He started off by taking off his shoes and leaving the bar. Puzzled, I followed him a short distance to a towering palm tree, which he proceeded to climb. I strained my neck to look up as he scampered to dizzying heights where the coconuts grew and dropped several of them to the ground. I was in awe — this was going to be one mighty fresh piña colada!
Once he safely made it back to ground level, he split the coconuts open with a machete. First he expertly carved a spout and poured out the juice, which he shared with two eager young local children that suddenly appeared nearby. Next he used a knife to scrape the meat from the coconut and added it to the water. After repeating the process with about four coconuts, he combined the coconut meat and water in a blender to make a thick and frothy mixture.
Once the fresh coconut puree was prepared, Paajoe began to build my cocktail. He added two shots of African rum to the liquid coconut. He topped it off with a generous splash of Big Milly’s freshly squeezed pineapple juice, which on its own was a popular refresher at the bar. The finished cocktail was served over ice.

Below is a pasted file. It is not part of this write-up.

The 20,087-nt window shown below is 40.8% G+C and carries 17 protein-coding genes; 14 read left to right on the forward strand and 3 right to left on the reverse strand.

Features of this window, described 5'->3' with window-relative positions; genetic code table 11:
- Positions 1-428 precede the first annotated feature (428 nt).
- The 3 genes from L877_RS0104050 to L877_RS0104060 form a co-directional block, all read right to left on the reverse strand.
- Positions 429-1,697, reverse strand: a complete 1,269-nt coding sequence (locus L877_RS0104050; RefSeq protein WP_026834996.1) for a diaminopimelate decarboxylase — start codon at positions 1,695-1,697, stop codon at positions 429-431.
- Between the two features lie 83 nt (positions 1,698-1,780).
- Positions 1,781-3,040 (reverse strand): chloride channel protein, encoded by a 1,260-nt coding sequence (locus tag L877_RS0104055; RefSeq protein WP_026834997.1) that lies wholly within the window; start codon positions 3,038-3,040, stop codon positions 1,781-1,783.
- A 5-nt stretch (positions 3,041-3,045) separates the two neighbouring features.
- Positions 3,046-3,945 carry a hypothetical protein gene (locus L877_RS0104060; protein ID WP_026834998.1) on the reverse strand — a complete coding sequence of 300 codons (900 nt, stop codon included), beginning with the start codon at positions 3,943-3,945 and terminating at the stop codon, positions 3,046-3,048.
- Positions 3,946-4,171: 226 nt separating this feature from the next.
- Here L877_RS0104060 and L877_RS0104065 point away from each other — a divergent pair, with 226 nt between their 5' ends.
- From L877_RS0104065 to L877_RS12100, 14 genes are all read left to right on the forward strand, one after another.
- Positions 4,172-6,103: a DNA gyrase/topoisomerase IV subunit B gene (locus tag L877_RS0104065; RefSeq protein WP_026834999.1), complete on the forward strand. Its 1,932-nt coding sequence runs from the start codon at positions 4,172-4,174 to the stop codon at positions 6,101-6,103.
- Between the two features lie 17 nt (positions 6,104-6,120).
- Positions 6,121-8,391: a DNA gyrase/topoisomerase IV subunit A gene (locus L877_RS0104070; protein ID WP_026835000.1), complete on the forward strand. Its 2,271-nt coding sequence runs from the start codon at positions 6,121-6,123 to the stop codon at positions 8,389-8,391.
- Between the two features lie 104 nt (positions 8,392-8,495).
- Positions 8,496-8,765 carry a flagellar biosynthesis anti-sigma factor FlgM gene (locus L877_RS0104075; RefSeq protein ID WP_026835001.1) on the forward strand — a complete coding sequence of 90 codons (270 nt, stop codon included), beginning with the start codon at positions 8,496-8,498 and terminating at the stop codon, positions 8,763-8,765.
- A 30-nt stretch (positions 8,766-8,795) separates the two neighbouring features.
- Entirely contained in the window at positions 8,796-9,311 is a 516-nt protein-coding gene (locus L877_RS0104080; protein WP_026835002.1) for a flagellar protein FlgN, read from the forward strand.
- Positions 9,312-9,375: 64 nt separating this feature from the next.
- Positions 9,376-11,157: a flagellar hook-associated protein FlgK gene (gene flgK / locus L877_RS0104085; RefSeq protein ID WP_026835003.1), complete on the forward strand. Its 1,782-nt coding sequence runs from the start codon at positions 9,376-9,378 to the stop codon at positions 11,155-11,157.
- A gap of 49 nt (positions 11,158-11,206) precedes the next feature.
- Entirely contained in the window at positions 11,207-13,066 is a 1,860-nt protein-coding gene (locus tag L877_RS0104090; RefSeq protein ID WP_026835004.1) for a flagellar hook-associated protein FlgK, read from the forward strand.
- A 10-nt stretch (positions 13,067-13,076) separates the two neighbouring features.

Its flavor was bright and fresh and not overly sweet. It stood as a stark contrast to the sickly sweet frozen piña coladas made with commercially prepared mixes. However the generous portions of local rum did provide a noticeable burn.
After two of these elixirs, the sun seemed to mellow out a bit and I felt a little cooler. The rest of the afternoon flowed nicely into serene sunset followed by dinner and a late night wiling away at the bar.
Piña Colada – Ghanaian Style
Sugar to taste
Drain liquid from coconuts. Many coconuts sold in the U.S. will have little or no liquid inside. Scrape meat from coconut and add to blender. Blend until fluid, adding water as necessary. Remove fruit from pineapple and juice in a blender. Imported pineapples will be less sweet than locally grown African fruit, so add sugar to taste. In a tall glass, add 3 ounces rum; add 2 ounces pineapple juice and 2 ounces coconut mixture. Serve over ice.